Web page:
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Working with Split View Controllers

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last updated: 2016-06

This article covers designing and working with Split View Controllers inside of a Xamarin.tvOS app.

Overview

A Split View Controller presents and manages a Master and Detail View Controller side-by-side, on screen at the same time. Split View Controllers are used to present persistent, focusable content in the Master View (the smaller section on the left) and related details in the Detail View (the larger section on the right).

About Split View Controllers

As stated above, a Split View Controller manages a Master and Detail View Controller that are presented side-by-side, with the Master being the smaller view on the left, the Detail the larger on the right.

Additionally, the Master View Controller can been hidden or shown as required:

Split Views Controllers are often use to present a list of filterable content, with the categories in the Master View and the filtered results in the Detail View. This is typically presented as a Table View on the left, and a Collection View on the right.

When designing a User Interface that requires a Split View Controller, Apple suggests using Master and Detail View Controllers that do not change (only the content changes, not the structure). If you do need to swap-out View Controllers, it's best to use a Navigation Controller as the base of View Controller that needs to change (Master or Detail).

Apple has the following suggestions for working with Split View Controllers:

  • Use the Correct Split Percentage - By default the Split View Controller uses one-third of the screen for the Master View Controller and two-thirds for the Detail View Controller. Optionally, you can use a 50/50 split. Choose the correct percentage to make your content appear balanced on screen.
  • Persist the Main Selection - While the content on the Detail View can change is response to a user's selection in the Master View, the Master View content should be fixed. Additionally, you should clearly show the currently selected item in the Master View.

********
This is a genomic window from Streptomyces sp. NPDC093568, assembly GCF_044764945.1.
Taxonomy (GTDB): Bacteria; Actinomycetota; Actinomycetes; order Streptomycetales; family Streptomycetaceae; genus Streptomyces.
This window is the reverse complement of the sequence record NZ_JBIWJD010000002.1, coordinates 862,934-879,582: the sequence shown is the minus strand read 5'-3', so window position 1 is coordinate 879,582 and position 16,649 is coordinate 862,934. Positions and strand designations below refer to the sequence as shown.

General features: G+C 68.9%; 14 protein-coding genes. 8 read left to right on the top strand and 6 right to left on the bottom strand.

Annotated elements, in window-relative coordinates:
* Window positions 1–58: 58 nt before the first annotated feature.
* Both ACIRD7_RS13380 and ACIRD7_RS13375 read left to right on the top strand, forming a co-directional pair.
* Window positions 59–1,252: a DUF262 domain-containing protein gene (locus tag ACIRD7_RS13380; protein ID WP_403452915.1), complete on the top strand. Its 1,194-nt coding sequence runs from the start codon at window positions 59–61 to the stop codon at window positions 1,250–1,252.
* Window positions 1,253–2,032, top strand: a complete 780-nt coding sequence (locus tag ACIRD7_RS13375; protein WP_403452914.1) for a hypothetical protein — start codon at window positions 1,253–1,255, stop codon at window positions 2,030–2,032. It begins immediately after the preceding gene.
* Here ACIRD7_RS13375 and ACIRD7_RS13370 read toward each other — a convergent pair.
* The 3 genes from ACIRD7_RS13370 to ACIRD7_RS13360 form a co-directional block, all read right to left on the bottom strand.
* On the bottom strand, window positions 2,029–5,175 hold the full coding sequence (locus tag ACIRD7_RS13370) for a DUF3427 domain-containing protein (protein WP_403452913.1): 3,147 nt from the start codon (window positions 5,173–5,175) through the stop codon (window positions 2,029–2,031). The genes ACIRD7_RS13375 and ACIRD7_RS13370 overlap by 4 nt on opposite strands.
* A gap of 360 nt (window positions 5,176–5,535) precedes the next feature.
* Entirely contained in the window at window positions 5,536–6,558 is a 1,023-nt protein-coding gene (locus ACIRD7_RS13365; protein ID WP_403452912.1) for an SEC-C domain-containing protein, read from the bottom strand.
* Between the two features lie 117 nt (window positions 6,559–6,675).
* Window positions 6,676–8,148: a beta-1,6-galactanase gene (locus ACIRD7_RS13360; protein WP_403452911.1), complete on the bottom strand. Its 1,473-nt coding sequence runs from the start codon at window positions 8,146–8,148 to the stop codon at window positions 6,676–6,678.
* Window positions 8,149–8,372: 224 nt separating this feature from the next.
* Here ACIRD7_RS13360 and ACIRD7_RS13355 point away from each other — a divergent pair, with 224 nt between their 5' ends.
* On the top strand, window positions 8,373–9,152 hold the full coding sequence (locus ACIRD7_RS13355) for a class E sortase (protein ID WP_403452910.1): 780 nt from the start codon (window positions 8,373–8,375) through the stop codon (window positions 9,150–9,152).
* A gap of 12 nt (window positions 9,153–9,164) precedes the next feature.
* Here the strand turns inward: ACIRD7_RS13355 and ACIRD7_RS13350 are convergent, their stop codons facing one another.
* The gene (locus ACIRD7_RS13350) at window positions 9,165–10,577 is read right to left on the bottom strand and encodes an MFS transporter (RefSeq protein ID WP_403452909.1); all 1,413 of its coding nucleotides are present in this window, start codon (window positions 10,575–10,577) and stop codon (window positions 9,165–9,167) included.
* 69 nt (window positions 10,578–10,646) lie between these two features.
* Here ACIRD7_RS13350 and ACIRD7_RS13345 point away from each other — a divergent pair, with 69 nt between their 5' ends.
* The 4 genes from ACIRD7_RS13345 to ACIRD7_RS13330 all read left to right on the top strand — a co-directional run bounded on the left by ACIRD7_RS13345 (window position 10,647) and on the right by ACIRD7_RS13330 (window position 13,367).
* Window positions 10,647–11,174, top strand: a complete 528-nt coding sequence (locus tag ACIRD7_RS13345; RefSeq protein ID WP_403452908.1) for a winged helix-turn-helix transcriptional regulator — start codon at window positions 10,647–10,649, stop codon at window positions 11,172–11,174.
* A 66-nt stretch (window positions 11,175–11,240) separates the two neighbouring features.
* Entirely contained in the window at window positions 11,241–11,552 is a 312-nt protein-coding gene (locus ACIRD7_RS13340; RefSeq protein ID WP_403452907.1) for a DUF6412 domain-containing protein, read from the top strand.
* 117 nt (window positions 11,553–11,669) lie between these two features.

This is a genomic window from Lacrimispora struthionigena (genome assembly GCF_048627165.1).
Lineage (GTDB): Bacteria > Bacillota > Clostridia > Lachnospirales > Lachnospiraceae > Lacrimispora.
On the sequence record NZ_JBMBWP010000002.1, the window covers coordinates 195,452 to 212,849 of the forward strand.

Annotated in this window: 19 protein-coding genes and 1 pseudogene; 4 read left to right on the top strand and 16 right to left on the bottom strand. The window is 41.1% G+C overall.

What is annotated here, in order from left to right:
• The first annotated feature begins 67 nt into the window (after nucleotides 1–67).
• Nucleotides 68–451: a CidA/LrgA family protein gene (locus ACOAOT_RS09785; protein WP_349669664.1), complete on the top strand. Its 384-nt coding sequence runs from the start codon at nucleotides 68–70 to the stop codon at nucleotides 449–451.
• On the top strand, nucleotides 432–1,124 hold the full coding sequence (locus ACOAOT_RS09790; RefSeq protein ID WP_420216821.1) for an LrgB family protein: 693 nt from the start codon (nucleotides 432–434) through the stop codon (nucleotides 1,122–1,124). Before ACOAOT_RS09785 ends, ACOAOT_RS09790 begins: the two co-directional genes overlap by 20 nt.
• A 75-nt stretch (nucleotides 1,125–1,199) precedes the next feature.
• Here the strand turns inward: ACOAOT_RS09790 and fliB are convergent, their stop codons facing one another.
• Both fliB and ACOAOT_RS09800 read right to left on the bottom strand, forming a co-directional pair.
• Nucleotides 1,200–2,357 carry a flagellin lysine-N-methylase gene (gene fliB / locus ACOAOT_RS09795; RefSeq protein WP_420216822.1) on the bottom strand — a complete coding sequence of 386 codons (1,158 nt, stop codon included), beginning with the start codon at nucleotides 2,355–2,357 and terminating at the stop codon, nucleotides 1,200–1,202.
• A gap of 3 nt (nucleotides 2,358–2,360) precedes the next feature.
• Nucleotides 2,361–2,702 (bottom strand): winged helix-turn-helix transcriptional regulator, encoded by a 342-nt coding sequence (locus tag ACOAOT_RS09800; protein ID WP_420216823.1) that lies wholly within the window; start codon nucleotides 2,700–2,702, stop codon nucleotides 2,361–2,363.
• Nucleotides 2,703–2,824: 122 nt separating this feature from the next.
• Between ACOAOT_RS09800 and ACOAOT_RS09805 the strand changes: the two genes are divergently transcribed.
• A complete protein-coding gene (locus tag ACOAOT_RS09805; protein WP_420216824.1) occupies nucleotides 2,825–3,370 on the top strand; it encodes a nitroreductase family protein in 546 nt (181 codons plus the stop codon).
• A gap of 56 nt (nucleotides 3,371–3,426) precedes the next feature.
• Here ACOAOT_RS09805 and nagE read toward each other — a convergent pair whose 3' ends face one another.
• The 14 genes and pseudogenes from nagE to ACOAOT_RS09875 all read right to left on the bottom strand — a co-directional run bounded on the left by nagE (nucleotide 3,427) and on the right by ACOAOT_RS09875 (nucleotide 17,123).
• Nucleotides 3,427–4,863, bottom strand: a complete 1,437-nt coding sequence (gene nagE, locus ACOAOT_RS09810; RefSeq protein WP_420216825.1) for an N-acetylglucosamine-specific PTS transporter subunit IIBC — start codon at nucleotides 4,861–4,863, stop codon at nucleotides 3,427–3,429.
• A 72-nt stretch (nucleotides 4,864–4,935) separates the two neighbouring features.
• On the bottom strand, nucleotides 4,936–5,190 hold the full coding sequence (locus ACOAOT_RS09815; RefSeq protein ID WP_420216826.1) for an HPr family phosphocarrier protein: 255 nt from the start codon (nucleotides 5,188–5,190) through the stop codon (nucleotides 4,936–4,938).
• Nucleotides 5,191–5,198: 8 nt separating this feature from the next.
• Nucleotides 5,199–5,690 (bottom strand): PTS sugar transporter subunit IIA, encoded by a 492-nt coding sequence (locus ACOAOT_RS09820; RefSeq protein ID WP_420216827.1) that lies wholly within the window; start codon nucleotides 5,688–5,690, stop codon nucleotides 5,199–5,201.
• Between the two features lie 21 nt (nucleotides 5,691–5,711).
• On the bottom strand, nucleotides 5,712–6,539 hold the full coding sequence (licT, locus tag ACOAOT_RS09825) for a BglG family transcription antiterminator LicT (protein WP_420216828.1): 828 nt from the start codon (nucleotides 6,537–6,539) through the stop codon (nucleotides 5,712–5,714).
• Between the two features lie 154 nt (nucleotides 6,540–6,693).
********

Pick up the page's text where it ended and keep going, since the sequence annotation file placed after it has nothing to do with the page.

• Use a Single, Unified Title - Typically, you'll want to use a single, centered title in the Detail View, instead of a Title in both the Detail and the Master View.

Split View Controllers and Storyboards

The easiest way to work with Split View Controllers in a Xamarin.tvOS app is to add them to the app's UI using the iOS Designer.

  1. In the Solution Pad, double-click the Main.storyboard file and open it for editing.
  2. Drag a Split View Controllers from the Toolbox and drop it on the View:
  3. By default, the iOS Designer will install a Navigation Controller and a View Controller in the Master View. If this does not fit your app's requirements, simply delete them.
  4. If you do remove the default Master View, drag a new View Controller onto the design surface:
  5. Control-Click and drag from the Split View Controller to the new Master View Controller.
  6. Select Master from the Popup Menu:
  7. Design the contents of your Master and Detail Views:
  8. Assign Names in the Widget Tab of the Properties Pad to work with your UI controls in C# code.
  9. Save your changes and return to Xamarin Studio.
  1. In the Solution Explorer, double-click the Main.storyboard file and open it for editing.
  2. Drag a Split View Controllers from the Toolbox and drop it on the View:
  3. By default, the iOS Designer will add a Navigation Controller and View Controller in the Master View. If this does not fit your app's requirements, simply delete them.